The Kings swung a deal with the Portland Trail Blazers Saturday afternoon, sending Trevor Ariza, Caleb Swanigan and Wenyen Gabriel to the Pacific Northwest in exchange for Kent Bazemore, Anthony Toliver and a pair of second-round draft picks.
It’s an interesting deal that requires an advanced degree in capology to truly understand. Here are the nuts and bolts and why the deal made sense from the perspective of each team:
Why did the Kings make the trade?
At 15-26, not a lot has gone well for Sacramento this season. The team needs something to shake things up and change the composition of the roster. The Kings know Tolliver well from his time in Sacramento during the 2016-17 season. They also know he is unlikely to see time on the court with bigs like Marvin Bagley and Nemanja Bjelica playing minutes at the four.
In taking on Bazemore, the Kings add a younger player than Ariza who brings energy on both ends of the court. Bazemore is in the final year of a massive four-year, $70 million deal he signed in 2016. He’ll be motivated to play well in hopes of landing another contract next season. With Bogdan Bogdanovic returning Saturday night, minutes at the two and the three will be slim, but as a change of pace, Bazemore might be a nice veteran addition for the second half of the season.
The real value the Kings received in this deal is the pair of second-round picks. Sacramento has been hoarding seconds for the last few seasons and it wasn’t a surprise to see more added on the back end. The team now has four second-rounders next season and another three in 2021. The Kings have their own picks in 2022, 2023, 2024 and 2025 and now they have Portland’s picks in 2024 and 2025 as well. That makes 13 second-rounders over a span of six seasons.
They’ll need to be creative in moving these assets around, but second-round selections have value, especially if and when the NBA changes its age requirement back to 18. That move is expected by the 2022 NBA Draft, which will expand the draft pool and potentially increase the value of second-rounders.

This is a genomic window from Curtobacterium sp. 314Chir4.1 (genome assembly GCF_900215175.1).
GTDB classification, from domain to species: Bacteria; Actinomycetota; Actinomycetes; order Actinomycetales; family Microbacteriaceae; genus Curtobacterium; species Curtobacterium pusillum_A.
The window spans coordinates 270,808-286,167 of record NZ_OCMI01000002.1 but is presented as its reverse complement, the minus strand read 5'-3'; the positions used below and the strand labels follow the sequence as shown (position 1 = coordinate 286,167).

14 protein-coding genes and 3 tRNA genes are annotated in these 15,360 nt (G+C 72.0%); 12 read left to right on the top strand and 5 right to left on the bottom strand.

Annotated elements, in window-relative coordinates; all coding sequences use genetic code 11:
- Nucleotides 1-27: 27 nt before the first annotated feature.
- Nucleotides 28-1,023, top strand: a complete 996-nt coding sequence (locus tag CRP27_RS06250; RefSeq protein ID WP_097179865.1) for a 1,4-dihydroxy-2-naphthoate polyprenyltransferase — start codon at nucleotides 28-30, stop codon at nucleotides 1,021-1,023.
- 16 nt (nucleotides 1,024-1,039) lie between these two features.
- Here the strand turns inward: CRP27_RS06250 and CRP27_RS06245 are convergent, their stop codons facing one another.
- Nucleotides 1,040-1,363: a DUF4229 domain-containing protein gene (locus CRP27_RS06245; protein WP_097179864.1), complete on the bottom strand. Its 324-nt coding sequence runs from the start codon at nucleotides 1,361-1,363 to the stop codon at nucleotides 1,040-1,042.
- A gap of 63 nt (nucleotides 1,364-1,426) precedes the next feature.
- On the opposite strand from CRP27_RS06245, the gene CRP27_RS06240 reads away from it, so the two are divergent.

In the grand scheme of everything, the Kings lost a young prospect in Gabriel, but they gained future assets and opened up a roster spot.
Why did the Blazers make the trade?
This one is easy. Bazemore and Tolliver were owed a combined $21.9 million. Ariza, Swanigan and Gabriel make a combined $15.6 million. Portland saves a prorated amount of that salary exchange, but the real value for the Blazers is it drops their luxury tax bill from an estimated $19.2 million to just $7 million. Between salary and the luxury tax, the Blazers will clear more than $18 million in savings during a season that is quickly spinning out of control.
The future value of two second picks is worth it for Portland when you consider the upfront savings. The Blazers could even stretch Swanigan’s salary over three years and save more upfront cash in salary and luxury tax owed. They’re on the hook for Ariza's $1.8 million buyout for next season, but that’s a small price to pay.
It’s a good deal for both the Kings and the Blazers, which is rare. In reality, both teams gave up fringe player assets. Sacramento added more bullets for the future, while Portland feels immediate financial relief.
The Kings are actively shopping center Dewayne Dedmon and the extra roster spot could come in handy in that endeavor. Roster spots can also have value in larger deals, which the Kings will explore as they have in past seasons.
This trade cannot be officially completed until Jan. 21 due to contractual issues for Gabriel, but according to league sources, it is a done deal.